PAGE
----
Watching how plants grow is just fascinating. Like when a terminal bud begins growing in the spring after being dormant, it leaves behind a bud scale scar that encircles the entire twig or branch and is visible to the naked eye. Since each twig makes only one terminal bud per year, you can use these scars to determine the age of a twig or limb by counting the scars back from the tip. The first one you encounter marks the growth from the previous year, the next one the year before, and so on.
This is useful information beyond just knowing how old a branch is. In fruit trees, nitrogen fertilizer recommendations for homeowners are often adjusted up or down depending on last year’s growth rate. Measuring from the terminal bud to the first terminal bud scar is how we know how much the tree grew last year. If growth was not sufficient, the upper end of the recommendation would be used. If growth is in the recommended range, the lower end of the recommended nitrogen rate would be applied. If growth last year was excessive, then the nitrogen fertilizer rate would be reduced to balance the vegetative growth.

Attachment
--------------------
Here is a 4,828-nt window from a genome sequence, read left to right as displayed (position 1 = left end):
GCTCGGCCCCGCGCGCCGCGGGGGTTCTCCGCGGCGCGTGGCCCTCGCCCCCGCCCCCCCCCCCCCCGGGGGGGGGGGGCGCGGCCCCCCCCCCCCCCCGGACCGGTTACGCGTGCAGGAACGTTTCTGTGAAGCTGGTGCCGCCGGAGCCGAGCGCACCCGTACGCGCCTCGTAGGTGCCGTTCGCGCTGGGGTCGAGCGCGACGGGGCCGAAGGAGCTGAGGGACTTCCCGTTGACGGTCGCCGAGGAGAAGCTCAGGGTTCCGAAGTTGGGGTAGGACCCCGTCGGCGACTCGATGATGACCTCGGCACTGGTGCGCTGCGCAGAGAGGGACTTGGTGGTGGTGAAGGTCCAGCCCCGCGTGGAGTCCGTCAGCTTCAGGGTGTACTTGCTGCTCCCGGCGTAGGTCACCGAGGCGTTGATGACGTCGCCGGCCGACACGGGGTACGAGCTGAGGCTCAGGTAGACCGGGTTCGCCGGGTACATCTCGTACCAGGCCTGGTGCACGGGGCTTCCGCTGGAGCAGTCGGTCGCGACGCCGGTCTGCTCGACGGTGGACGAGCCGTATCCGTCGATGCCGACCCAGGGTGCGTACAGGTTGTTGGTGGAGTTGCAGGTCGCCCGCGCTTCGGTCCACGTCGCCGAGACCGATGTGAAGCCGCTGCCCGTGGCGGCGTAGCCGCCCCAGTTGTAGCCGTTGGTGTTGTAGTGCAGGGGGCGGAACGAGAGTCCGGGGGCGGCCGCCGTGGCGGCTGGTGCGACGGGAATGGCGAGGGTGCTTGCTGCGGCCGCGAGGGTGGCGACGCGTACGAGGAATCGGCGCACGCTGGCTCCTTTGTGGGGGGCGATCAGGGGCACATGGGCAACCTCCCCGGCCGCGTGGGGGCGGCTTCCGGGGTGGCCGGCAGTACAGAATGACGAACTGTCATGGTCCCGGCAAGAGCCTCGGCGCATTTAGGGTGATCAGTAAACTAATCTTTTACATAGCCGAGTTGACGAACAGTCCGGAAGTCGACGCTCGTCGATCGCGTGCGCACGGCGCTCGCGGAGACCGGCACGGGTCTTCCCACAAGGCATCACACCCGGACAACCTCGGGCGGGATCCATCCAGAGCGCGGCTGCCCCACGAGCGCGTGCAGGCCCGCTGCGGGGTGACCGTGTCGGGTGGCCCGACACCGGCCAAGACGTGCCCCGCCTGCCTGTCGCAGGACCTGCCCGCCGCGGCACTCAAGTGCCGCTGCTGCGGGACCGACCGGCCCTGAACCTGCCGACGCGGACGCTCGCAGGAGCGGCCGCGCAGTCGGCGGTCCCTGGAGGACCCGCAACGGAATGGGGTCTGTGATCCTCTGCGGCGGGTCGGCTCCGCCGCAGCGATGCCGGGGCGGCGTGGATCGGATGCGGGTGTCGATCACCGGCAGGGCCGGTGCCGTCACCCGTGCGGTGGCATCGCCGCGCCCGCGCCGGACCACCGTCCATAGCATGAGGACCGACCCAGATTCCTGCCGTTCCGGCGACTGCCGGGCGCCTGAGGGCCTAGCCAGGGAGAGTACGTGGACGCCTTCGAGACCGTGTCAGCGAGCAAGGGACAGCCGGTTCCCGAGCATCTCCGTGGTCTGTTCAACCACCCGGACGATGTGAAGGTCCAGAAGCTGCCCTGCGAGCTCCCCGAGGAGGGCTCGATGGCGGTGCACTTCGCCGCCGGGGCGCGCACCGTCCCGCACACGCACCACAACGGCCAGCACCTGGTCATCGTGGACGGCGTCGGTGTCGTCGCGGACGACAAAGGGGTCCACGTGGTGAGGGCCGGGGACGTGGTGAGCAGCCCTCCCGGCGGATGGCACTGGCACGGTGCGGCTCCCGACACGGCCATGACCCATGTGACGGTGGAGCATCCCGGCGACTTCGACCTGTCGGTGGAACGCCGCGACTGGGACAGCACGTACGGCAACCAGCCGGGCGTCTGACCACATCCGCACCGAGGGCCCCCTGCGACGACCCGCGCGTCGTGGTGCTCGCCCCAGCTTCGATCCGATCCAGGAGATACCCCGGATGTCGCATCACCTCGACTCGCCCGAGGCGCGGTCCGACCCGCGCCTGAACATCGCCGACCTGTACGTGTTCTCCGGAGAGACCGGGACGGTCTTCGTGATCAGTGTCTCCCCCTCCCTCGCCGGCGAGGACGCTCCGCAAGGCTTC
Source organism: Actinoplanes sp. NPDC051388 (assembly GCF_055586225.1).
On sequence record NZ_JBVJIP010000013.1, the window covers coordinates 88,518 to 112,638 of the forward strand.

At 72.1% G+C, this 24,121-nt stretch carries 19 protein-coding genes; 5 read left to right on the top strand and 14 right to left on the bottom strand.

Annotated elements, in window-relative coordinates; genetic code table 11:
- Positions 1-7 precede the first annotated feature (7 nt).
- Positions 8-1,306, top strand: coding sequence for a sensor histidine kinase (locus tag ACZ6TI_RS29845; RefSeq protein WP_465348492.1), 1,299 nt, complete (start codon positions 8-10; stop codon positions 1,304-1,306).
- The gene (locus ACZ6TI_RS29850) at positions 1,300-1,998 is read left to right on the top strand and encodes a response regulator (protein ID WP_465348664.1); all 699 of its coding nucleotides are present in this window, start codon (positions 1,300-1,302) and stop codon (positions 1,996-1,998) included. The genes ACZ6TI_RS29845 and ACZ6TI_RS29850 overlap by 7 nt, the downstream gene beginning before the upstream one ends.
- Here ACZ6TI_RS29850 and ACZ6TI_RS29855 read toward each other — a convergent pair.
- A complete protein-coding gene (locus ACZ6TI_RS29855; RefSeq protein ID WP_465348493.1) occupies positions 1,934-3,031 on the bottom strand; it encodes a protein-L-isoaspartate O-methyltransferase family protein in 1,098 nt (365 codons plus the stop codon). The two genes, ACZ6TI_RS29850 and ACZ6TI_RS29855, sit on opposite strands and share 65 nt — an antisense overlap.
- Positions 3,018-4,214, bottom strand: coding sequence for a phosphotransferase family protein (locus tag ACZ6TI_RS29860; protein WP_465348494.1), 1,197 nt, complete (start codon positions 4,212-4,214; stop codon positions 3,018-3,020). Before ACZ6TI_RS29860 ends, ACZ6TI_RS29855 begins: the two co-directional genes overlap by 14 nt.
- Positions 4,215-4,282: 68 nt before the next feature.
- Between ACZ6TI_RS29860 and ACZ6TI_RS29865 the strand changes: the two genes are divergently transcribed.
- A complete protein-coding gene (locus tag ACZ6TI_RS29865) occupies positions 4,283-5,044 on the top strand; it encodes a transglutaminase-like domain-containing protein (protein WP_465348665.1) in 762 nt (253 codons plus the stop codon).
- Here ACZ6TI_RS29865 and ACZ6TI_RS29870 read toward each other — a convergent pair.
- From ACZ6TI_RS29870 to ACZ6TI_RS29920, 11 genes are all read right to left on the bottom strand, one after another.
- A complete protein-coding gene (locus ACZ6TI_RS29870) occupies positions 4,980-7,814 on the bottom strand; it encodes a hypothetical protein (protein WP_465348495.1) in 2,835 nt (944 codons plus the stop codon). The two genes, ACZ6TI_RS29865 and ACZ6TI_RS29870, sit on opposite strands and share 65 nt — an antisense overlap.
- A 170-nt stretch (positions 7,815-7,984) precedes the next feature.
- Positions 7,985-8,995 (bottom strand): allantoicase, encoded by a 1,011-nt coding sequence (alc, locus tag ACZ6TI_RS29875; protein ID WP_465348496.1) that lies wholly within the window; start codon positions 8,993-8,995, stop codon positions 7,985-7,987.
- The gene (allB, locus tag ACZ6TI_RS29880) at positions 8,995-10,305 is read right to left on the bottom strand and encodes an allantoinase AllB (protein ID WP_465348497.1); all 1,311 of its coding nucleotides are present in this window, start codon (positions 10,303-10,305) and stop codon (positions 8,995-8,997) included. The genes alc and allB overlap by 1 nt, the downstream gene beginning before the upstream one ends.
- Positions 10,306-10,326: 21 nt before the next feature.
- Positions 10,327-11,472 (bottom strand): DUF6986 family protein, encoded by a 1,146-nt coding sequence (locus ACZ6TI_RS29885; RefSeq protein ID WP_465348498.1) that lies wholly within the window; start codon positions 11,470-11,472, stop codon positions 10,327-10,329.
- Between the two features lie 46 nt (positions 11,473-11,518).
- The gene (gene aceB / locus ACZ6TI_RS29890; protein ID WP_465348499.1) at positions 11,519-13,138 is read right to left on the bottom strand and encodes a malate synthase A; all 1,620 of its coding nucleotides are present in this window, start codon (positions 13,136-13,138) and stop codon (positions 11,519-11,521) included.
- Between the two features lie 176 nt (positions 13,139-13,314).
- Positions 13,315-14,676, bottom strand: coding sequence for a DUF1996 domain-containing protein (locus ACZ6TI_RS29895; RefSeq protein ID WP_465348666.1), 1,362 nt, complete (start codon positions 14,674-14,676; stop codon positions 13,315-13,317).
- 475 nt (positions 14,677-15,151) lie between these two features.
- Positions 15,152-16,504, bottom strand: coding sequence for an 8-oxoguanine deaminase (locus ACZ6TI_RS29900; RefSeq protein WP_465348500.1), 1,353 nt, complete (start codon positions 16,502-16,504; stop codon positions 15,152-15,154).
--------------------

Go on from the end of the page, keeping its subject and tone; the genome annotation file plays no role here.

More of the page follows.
Another use of the terminal bud scars is during dormant pruning, specifically when making heading cuts in an apple or pear tree. To avoid excessive unproductive growth, the recommendation is to only cut into wood that is more than one year old or older. This means not to make a heading cut between the terminal bud and the first terminal bud scar. After you have mastered terminal bud scars on a “regular,” branch in your yard, check out a fruiting spur on an apple or pear when you get the chance. Spurs are compressed shoots that have such slow growth, the terminal bud scars are stacked one on top of another, making it difficult to determine the age of the spur.
Of course there is another type of bud scar that you may notice when looking for terminal bud scars, and that is a leaf scar. This is the scar left behind when a leaf abscisses or drops. They differ from a terminal bud scar in that there are as many scars as there are leaves that drop and they do not encircle the twig or branch, but rather mark the place where the petiole attached to the stem previously. The shape and other characteristics of leaf scars is commonly used to identify woody perennials during the dormant season.